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Wednesday, Aug 17, 2022
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The Valley’s Big Squeeze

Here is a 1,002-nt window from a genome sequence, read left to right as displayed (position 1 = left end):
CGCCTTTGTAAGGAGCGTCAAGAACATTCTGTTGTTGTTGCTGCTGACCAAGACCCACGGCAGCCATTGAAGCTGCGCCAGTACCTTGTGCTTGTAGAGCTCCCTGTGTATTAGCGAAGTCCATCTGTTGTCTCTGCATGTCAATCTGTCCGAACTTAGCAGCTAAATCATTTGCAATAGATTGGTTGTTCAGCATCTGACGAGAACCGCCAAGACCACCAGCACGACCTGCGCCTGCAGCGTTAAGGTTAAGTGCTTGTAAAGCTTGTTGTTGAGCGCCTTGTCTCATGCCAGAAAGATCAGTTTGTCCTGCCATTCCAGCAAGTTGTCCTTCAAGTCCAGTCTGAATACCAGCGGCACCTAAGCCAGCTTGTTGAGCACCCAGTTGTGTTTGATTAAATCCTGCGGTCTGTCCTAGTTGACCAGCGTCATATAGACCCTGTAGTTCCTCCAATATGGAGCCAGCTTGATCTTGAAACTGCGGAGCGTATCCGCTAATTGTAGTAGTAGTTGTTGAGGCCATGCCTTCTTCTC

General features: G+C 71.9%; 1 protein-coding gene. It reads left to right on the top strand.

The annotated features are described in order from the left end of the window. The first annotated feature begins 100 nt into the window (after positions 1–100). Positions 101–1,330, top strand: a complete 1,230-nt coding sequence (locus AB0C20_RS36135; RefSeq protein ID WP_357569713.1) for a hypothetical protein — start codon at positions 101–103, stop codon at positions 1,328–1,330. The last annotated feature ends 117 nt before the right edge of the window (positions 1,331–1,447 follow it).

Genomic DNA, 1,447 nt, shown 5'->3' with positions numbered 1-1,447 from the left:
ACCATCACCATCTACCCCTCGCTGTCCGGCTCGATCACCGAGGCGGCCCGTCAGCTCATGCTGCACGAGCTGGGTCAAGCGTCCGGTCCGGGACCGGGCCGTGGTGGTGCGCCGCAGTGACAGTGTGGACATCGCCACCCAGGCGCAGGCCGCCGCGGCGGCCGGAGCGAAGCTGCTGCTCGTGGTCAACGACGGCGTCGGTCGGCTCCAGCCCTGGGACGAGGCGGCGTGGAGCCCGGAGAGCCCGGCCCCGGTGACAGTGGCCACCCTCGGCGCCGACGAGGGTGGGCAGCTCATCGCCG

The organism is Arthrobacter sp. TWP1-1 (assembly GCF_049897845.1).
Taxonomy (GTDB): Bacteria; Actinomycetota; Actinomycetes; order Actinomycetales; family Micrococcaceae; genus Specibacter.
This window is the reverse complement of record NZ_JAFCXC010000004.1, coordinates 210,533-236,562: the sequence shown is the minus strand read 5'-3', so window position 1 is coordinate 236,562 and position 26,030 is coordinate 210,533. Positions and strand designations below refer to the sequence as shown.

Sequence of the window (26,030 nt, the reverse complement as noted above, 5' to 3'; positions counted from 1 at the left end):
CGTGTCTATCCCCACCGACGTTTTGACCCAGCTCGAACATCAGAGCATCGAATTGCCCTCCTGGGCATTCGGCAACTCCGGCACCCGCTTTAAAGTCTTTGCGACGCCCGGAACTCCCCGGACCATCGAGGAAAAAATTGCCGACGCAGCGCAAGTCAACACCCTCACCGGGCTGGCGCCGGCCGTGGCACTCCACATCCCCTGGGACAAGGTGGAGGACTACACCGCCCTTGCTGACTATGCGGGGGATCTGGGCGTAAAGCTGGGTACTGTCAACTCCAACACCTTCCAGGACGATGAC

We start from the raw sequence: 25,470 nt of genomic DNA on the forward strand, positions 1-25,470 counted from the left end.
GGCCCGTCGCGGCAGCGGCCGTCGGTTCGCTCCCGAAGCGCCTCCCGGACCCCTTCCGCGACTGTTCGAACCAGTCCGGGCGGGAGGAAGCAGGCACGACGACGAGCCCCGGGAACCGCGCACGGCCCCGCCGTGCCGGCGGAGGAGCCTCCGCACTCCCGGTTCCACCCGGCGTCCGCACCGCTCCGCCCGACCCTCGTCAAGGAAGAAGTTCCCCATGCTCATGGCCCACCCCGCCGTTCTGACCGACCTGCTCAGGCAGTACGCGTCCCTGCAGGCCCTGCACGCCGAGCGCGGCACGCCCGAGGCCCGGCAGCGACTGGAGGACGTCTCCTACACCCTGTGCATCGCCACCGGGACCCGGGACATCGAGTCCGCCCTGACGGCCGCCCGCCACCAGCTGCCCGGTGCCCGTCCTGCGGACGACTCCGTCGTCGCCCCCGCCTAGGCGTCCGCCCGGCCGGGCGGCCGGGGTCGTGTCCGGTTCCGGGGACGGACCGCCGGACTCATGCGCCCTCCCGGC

Ask investors or developers about their San Fernando Valley activities, and you’ll likely get an answer like this: “I’m looking at a property in the Valley now, but I can’t tell you about it. I don’t want anyone else to know.” As more buyers train their sites on the region, finding properties for development or investment has become a game of stealth and cunning. A staggering volume of sales activity over the past few years has taken many properties off the market, and those that do come up for sale attract fierce competition. Some investors, particularly smaller firms, have simply moved their efforts out of town where they can still find bargain properties. Those that want to buy locally are paying top dollar and hoping that the market will continue to rise in value. Consider Agora Realty and Management, whose last local acquisition was an 80,000-square-foot shopping center in Chatsworth, which the company finished renovating a little over a year ago. “There were 18 qualified buyers for that property,” said Cary Lefton, CEO of the Sherman Oaks based development company. “We had the competitive edge because we knew the marketplace so we were bolder in the price we were willing to pay for the property.” After that deal, Lefton directed his efforts to Hawaii, where he said there were still opportunities to buy properties at rates below what it would cost to build new ones and reposition them. The company currently has $190 million worth of development projects underway in Hawaii. The median price for a retail property in the Valley rose 14 percent to $200 per square foot last year, according to the latest data from Marcus & Millichap. With demand outstripping supply, the story is similar for all property types. The relentless escalation in pricing means lower returns for investors, but that dynamic is apparently having little effect on demand. In 2005, the Los Angeles area ranked second in the nation in office product sales volume, according to research by Arden Realty Inc., second only to New York City. Nationally, a survey conducted by Marcus & Millichap and National Real Estate Investor, found that seven out of 10 private and institutional investors plan to increase their real estate holdings in 2006. “A recent property I bid on, the asking price was $8 million, and I came in at full asking and somebody offered $1 million over that,” said Mark Ossola, president of M.W. Ossola & Associates Inc. “I felt I was pushing the envelope as far as offering the full asking price. To have somebody come in and offer 10 percent above that means there’s just so much capital chasing product. Like Agora, Ossola has moved into other markets and now has $250 million worth of developments under construction in Seattle and Utah as well as the greater Valley region. Pension funds and other institutional investors have always apportioned some of their investments into real estate, but as stock market returns began to lag early in 2000, they increased their real estate holdings. And while institutional investors have not traditionally targeted the Valley, that is changing. Last year, although the vast majority of properties were traded by family trusts and small, local investors, UBS Realty Investors LLC, for instance, acquired the Warner Marketplace shopping center and late in 2004, J.P. Morgan Flemming Asset Management acquired 21st Century Plaza in Woodland Hills. In addition to those who see real estate as a sound alternative to stock investments, there are others small manufacturing companies and other businesses that want to take advantage of low interest rates to buy properties to house their businesses. Using SBA funding, they may find their costs lower than the cost to lease a property. Ideal location These groups are contributing to a burgeoning demand by businesses and investors who see Southern California, in general, and the Valley, in particular, as an ideal location. The population is growing, there is very little land to build new property and the economy is strong, all indications of continued low vacancy rates and continued strength for the leasing of properties of all types. Meanwhile, the supply is continuing to tighten. “In some sense last year may have been driven by the fact that the three-to five-year hold players could get out of investments earlier than they thought,” said Thomas P. Bohlinger, senior vice president at CB Richard Ellis, who specializes in office property investment sales. “Now a lot of properties were purchased by folks planning on seven- to 10-year holds, so it’s unlikely those will come to market for a while. As far as the Valley is concerned, there do not appear to be that many properties that are going to be available for sale this year.” Institutional investors tend to hold properties for a longer term, seven years or more. Some private investors do tend to take advantage of market conditions and sell when the selling is good. But many more private owners are reluctant to divest properties that, in many cases, they’ve held for decades. There can be substantial taxes on a property that’s appreciated, and, for those who are inclined to invest the proceeds in another property, there are few options. Adding to the pressure for potential buyers, there appears to be little in the way of new product on the horizon, especially in the San Fernando Valley. With the exception of Westlake Village, where at least 750,000-square-feet of office space is expected to come on line in the next two years, land for new development is virtually non-existent, and when developers do find it, they won’t find the process easy. Entitlement savvy “It used to be that you’d put a site under contract and have the seller come along with you for the entitlement ride and close on the property when you get your vote at council,” said Larry Scott, senior vice president at AvalonBay Communities Inc., which builds and holds multifamily apartment complexes. “The biggest change is sellers not wanting to take that risk. That limits buyers substantially to those that are very experienced in the entitlement process and those that are internally financed so that they can stomach taking on the site deal prior to the entitlements.” What development does occur along the Valley floor is likely to be focused on smaller users both because the land available will not accommodate large campus developments and because there is ready demand from that market. Some, like Voit Development Co., have already moved to take advantage of the demand for small users, and are constructing industrial condominiums on infill parcels. Many think that office condos, on similarly-sized parcels, will not be far behind. “I think the trend is going to be gearing toward office condos where smaller users can go in and buy their office space,” said Ossola. “I run into dozens and dozens of people who use Starbucks as a conference room and (FedEx)Kinko’s as a business center, and nobody wants to go into an executive suite situation. I think condos are the answer to that.”